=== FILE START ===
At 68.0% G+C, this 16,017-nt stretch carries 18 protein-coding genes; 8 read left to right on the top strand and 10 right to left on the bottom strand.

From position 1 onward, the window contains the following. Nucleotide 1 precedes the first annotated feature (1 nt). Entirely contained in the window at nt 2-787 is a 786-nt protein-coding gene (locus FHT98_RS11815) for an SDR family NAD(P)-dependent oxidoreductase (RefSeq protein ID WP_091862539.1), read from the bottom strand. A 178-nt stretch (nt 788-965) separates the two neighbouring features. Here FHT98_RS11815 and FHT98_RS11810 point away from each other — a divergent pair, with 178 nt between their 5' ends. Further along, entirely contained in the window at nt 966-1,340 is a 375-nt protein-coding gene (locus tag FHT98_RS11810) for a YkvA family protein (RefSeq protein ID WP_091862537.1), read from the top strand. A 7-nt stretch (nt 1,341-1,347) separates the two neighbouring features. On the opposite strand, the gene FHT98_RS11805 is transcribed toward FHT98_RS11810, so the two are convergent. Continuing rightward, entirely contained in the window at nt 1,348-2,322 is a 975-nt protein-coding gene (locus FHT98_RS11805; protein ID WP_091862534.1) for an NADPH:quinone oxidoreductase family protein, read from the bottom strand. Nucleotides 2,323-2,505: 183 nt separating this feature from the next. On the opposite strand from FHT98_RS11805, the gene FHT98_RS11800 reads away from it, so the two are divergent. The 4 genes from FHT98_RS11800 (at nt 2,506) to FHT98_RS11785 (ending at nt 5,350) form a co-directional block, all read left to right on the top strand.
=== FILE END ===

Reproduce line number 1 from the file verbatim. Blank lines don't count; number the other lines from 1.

At 68.0% G+C, this 16,017-nt stretch carries 18 protein-coding genes; 8 read left to right on the top strand and 10 right to left on the bottom strand.